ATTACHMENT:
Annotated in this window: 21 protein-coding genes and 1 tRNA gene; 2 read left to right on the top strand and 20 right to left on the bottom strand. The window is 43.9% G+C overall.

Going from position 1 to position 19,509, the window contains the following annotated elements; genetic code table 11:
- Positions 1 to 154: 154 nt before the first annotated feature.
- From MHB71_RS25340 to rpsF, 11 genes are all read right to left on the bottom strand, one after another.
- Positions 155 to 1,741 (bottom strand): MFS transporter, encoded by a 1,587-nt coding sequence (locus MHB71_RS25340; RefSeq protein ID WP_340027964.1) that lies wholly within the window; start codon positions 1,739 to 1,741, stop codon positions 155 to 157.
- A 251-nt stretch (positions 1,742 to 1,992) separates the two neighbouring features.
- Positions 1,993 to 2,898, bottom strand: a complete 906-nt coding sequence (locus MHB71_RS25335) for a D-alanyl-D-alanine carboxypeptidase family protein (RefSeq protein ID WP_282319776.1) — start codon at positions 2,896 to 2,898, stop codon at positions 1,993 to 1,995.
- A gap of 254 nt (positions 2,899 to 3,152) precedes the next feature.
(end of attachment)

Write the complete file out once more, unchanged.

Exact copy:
Annotated in this window: 21 protein-coding genes and 1 tRNA gene; 2 read left to right on the top strand and 20 right to left on the bottom strand. The window is 43.9% G+C overall.

Going from position 1 to position 19,509, the window contains the following annotated elements; genetic code table 11:
- Positions 1 to 154: 154 nt before the first annotated feature.
- From MHB71_RS25340 to rpsF, 11 genes are all read right to left on the bottom strand, one after another.
- Positions 155 to 1,741 (bottom strand): MFS transporter, encoded by a 1,587-nt coding sequence (locus MHB71_RS25340; RefSeq protein ID WP_340027964.1) that lies wholly within the window; start codon positions 1,739 to 1,741, stop codon positions 155 to 157.
- A 251-nt stretch (positions 1,742 to 1,992) separates the two neighbouring features.
- Positions 1,993 to 2,898, bottom strand: a complete 906-nt coding sequence (locus MHB71_RS25335) for a D-alanyl-D-alanine carboxypeptidase family protein (RefSeq protein ID WP_282319776.1) — start codon at positions 2,896 to 2,898, stop codon at positions 1,993 to 1,995.
- A gap of 254 nt (positions 2,899 to 3,152) precedes the next feature.